Giving constructive feedback is key to building a team. Here are 5 easy steps to get it right.
Many managers are uncomfortable giving feedback, especially when it’s negative. This discomfort often turns into anxiety and avoiding it altogether. As a result, a problem that’s fixable when addressed early can become a huge problem when the right feedback is never given. With a little bit of training, you can fix this destructive behavior and build a better team. What training? We read Herman Aguinis’ book on Performance Management so you don’t have to, and will tell you everything you need to know in this article. 🙂
Effective feedback is super important because it helps employees understand their strengths, challenges, and resources. This improves performance and boosts motivation. A huge component of motivation is feeling acknowledged for doing things right. But to do things right, people need honest & critical feedback on which to leverage their efforts.
Feedback encourages goal-setting, and empowers employees to develop their knowledge, competence, and skills. It gives employees confidence and spurs a sense of responsibility for managing their own performance. Such discussions also boosts engagement by helping employees understand their role in the team and organization as a whole.
However if feedback is not delivered the right way or doesn’t provide concrete information, it can sometimes have a negative effect on performance & motivation. Such effects can include self-doubt or questions about identity.
So how do you do it the right way?
Before we get into the specifics of constructive criticism, let’s go over a few points that should apply to any feedback – positive or negative.
- Specificity: Feedback should be about specific behaviours or results, and given in a specific context. This allows the employee to understand what he should or should not repeat in the future.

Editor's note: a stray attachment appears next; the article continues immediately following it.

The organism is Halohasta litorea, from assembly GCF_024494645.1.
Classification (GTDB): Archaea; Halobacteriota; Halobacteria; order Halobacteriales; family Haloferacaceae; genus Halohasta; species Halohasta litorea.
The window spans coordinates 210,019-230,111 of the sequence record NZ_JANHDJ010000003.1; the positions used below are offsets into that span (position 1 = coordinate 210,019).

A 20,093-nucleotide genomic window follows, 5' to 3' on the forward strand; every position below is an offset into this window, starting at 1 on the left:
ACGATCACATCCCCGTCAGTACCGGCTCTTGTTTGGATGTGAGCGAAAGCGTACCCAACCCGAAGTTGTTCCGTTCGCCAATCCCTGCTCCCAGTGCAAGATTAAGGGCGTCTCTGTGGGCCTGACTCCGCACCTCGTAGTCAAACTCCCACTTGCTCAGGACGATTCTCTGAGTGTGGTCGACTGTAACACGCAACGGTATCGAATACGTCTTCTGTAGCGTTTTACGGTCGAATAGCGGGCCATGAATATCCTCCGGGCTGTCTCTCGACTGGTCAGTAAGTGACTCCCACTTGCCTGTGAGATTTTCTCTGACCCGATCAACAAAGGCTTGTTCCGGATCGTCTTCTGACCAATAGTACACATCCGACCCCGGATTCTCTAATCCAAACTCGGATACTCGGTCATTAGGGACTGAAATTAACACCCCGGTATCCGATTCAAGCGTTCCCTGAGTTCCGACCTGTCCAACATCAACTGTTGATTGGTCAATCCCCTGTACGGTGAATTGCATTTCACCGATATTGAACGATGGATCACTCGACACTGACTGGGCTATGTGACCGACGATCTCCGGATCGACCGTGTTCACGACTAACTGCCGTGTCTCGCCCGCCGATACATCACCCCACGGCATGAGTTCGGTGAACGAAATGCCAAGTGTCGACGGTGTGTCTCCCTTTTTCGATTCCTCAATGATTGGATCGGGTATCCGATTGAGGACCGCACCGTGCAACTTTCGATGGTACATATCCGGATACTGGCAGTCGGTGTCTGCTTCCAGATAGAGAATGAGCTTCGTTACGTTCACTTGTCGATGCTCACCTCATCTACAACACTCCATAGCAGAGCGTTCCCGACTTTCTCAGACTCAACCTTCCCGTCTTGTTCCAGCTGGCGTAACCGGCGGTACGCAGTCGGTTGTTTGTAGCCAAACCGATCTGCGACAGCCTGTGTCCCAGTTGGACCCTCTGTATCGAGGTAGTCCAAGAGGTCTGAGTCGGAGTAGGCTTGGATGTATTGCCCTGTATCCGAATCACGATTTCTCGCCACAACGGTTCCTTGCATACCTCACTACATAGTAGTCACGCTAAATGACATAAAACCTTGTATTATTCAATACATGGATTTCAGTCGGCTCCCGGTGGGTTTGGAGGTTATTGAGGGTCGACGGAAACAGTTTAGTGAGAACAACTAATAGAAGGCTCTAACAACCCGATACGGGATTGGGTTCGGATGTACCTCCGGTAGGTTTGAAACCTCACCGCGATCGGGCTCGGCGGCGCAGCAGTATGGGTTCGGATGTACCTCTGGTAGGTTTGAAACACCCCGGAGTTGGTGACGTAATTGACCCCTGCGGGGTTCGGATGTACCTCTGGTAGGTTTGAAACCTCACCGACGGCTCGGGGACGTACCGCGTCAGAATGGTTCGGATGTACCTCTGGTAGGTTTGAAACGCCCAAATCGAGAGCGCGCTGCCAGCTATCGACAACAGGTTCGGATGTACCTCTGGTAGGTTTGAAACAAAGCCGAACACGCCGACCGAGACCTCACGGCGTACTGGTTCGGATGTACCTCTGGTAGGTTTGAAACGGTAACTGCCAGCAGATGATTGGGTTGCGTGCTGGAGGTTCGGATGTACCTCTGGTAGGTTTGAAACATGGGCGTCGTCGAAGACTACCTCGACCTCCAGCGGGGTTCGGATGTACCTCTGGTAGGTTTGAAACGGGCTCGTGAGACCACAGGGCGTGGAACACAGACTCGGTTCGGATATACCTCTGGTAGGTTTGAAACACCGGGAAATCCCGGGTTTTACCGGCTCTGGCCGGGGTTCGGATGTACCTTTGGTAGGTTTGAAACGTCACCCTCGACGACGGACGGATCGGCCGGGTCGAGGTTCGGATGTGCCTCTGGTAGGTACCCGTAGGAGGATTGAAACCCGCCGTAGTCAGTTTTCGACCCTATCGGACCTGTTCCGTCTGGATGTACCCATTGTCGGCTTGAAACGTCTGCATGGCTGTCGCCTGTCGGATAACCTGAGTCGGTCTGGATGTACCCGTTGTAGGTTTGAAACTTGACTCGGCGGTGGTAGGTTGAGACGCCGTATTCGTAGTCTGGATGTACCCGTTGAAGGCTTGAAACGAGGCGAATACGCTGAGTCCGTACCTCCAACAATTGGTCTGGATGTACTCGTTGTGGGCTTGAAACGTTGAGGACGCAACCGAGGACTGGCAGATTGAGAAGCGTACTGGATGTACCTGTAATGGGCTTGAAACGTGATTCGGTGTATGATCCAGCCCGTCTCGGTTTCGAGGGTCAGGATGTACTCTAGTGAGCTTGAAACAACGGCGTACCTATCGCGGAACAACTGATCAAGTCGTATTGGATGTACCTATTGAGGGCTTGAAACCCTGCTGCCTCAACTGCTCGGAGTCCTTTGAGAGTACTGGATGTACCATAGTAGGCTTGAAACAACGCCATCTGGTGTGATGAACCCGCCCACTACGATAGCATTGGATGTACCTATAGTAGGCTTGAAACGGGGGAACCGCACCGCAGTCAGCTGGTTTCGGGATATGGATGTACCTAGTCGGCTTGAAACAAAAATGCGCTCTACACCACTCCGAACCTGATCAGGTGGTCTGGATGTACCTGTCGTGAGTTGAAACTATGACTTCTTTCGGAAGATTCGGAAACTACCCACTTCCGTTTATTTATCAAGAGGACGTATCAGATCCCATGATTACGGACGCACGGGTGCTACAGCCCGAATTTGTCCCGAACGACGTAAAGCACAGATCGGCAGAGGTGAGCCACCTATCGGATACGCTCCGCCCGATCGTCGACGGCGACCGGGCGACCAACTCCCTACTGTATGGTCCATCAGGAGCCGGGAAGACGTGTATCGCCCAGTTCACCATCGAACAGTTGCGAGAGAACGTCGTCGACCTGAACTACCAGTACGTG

- Timeliness: Deliver the feedback as close to the performance incident as possible. Giving it immediately after yields the best results.
- Consistency: Feedback should be ongoing. Do not save it all for a quarterly or annual performance review. Deliver it as close to the behavior as possible. Feedback should also not be an overwhelming amount of praise or criticism. Rather, make it a balance of both.
- Consequences: Make feedback contextual. Explain the positive or negative results the behavior had on other employees or the organization. Link the behavior to business results.
- Emphasize The Positive: When giving positive feedback, show that you are pleased rather than rushing through giving the praise. Avoid saying things like “not bad” or “better than last time”. Instead, say “I like the way you did that”.
Providing honest constructive comments in a way that is encouraging rather than demotivating is not always easy. Negative feedback is invaluable and should never be avoided. But if it’s done harshly it, can spur defensiveness and disengagement. This shifts one’s attention from personal growth to resentment. The trick is to talk about the behavior and the results specifically and not use them to draw conclusion about a person in general. Most of us don’t like to make people feel bad, so it’s important to take the ‘feelings’ out of the negative feedback as much as possible. So here’s how to avoid negative consequences even when you give negative feedback:
1. Start On The Right Foot:
- Privacy: Be sure to pick a private setting and talk at a place and time that prevents any potential embarrassment.
- Start Positive: Lead the conversation with something the employee is doing well. This will boost their confidence, make them comfortable, and minimize stress and frustration as the conversation proceeds.
- Intention To Help: Make it clear you want to help the employee continue performing and developing their skills through feedback. Employees respond best to negative feedback when they feel that the manager is genuinely trying to improve their performance. Feedback that it is supported with some kind of evidence is also key – which is a point we’ll get to later.
2. Explain Your Concern